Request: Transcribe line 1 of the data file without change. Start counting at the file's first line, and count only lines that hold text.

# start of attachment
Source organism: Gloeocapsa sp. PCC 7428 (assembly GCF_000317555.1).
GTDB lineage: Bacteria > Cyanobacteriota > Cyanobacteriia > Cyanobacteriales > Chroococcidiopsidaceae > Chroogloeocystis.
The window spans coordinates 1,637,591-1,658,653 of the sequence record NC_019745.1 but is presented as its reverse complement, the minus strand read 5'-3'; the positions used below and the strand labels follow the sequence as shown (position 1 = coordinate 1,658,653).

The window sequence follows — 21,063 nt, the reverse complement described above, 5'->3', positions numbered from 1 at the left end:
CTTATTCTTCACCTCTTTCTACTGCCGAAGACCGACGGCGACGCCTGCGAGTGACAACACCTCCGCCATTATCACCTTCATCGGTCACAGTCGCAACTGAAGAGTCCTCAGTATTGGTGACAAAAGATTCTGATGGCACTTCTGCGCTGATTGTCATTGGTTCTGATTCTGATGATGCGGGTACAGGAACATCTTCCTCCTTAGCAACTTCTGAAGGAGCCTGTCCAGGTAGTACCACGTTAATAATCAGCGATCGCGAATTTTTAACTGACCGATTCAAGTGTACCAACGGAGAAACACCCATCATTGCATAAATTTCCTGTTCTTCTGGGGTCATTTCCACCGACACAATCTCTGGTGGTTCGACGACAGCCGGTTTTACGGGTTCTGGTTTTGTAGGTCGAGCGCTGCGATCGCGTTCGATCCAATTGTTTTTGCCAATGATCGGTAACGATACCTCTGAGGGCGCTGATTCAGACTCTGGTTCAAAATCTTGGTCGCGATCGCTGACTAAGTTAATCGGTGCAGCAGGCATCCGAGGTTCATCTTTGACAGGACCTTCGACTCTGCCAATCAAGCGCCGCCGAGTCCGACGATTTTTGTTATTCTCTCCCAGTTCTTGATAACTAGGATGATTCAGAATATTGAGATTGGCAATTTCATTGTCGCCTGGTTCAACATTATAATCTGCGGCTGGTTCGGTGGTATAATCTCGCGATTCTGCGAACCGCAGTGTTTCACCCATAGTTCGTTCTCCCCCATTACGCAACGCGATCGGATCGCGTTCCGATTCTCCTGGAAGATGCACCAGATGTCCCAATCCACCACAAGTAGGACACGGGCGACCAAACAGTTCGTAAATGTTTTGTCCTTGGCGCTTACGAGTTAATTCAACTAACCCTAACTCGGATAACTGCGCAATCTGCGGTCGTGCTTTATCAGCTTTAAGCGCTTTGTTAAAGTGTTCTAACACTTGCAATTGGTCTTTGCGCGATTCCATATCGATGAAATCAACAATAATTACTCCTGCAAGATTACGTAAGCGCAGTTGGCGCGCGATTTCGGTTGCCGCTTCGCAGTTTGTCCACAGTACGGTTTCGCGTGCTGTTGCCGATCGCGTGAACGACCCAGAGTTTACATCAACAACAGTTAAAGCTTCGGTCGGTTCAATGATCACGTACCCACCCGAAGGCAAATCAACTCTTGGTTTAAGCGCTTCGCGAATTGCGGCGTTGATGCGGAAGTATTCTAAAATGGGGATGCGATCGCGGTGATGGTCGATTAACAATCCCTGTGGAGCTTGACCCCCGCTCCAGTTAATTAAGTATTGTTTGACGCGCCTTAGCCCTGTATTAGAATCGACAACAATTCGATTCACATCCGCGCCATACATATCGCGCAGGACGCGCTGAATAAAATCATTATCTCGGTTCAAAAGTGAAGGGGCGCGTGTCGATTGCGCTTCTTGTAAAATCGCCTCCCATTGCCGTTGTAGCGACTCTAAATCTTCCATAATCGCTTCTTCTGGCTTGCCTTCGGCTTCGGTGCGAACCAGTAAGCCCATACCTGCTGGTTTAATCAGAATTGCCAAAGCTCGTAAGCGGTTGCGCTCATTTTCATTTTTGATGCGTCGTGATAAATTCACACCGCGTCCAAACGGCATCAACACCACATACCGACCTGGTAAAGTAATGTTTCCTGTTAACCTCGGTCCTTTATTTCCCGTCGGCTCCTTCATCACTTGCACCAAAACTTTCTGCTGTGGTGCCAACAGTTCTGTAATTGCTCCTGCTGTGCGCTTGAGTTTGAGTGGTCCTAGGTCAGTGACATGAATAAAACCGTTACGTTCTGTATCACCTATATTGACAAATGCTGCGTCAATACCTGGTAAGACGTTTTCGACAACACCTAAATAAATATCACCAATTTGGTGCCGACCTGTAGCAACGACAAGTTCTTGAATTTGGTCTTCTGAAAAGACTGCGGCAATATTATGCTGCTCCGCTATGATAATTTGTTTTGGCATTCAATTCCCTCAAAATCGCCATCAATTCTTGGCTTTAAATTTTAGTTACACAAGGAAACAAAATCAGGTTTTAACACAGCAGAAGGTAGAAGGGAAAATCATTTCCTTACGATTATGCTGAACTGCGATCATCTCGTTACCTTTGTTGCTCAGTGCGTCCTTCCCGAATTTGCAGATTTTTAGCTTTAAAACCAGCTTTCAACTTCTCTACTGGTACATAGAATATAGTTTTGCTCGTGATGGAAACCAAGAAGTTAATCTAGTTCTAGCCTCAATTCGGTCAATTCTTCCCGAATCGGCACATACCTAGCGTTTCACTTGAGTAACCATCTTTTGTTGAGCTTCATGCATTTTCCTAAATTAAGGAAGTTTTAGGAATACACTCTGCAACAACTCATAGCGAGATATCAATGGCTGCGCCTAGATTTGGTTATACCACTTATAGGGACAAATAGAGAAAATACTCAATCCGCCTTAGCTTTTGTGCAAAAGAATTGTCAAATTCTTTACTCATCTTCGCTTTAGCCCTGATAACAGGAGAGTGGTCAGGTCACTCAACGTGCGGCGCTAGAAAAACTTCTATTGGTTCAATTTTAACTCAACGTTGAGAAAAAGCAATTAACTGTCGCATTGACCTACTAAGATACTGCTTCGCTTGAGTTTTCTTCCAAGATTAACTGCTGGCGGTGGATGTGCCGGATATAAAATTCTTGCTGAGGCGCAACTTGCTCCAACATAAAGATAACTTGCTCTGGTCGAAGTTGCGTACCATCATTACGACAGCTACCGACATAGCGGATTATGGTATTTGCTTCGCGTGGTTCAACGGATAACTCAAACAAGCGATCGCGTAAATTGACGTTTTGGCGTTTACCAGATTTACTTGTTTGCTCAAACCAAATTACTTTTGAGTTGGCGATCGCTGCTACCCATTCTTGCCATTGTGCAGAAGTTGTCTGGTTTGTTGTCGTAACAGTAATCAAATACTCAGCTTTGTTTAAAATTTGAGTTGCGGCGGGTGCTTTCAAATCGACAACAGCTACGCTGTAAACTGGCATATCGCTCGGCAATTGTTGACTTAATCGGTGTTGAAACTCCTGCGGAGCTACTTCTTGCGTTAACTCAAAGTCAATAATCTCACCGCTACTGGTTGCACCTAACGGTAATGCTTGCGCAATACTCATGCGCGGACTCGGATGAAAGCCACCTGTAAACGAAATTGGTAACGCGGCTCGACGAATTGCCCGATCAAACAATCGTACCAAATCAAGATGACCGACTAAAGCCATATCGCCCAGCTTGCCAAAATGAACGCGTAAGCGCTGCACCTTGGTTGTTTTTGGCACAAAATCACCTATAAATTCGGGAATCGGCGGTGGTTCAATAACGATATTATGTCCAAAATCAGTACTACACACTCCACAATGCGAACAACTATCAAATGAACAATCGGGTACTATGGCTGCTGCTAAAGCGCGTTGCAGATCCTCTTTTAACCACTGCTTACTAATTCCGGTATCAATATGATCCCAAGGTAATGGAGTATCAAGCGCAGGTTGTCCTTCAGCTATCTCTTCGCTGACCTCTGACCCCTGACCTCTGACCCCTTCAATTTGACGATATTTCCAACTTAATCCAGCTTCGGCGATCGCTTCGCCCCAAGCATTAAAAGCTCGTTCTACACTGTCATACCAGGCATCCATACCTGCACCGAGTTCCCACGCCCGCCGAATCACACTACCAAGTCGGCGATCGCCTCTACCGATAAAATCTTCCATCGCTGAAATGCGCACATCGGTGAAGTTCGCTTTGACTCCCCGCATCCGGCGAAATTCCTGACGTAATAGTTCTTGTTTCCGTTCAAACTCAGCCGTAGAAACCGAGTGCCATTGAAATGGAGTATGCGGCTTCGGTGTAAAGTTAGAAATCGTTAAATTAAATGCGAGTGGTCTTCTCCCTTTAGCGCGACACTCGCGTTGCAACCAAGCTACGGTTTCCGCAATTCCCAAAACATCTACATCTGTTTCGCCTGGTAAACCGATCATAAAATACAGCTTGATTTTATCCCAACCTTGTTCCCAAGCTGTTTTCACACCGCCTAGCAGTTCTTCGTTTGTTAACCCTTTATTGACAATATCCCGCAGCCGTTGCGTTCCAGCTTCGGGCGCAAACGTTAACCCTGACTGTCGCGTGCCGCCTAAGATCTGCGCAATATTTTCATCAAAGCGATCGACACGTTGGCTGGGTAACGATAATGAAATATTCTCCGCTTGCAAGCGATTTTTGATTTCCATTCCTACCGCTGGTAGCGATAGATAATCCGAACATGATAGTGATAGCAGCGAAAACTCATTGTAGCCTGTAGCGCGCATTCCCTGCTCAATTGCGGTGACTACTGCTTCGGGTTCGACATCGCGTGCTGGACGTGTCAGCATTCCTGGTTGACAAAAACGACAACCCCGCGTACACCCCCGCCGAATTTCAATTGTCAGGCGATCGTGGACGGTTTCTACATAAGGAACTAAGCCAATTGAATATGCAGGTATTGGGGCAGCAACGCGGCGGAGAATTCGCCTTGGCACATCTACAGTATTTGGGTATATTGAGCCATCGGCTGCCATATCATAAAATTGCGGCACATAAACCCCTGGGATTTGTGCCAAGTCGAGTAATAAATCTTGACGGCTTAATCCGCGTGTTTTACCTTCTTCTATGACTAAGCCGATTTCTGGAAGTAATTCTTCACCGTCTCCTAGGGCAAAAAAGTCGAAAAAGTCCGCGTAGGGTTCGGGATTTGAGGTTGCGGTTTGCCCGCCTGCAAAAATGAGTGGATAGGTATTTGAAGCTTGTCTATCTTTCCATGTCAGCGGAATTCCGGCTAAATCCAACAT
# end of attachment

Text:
Source organism: Gloeocapsa sp. PCC 7428 (assembly GCF_000317555.1).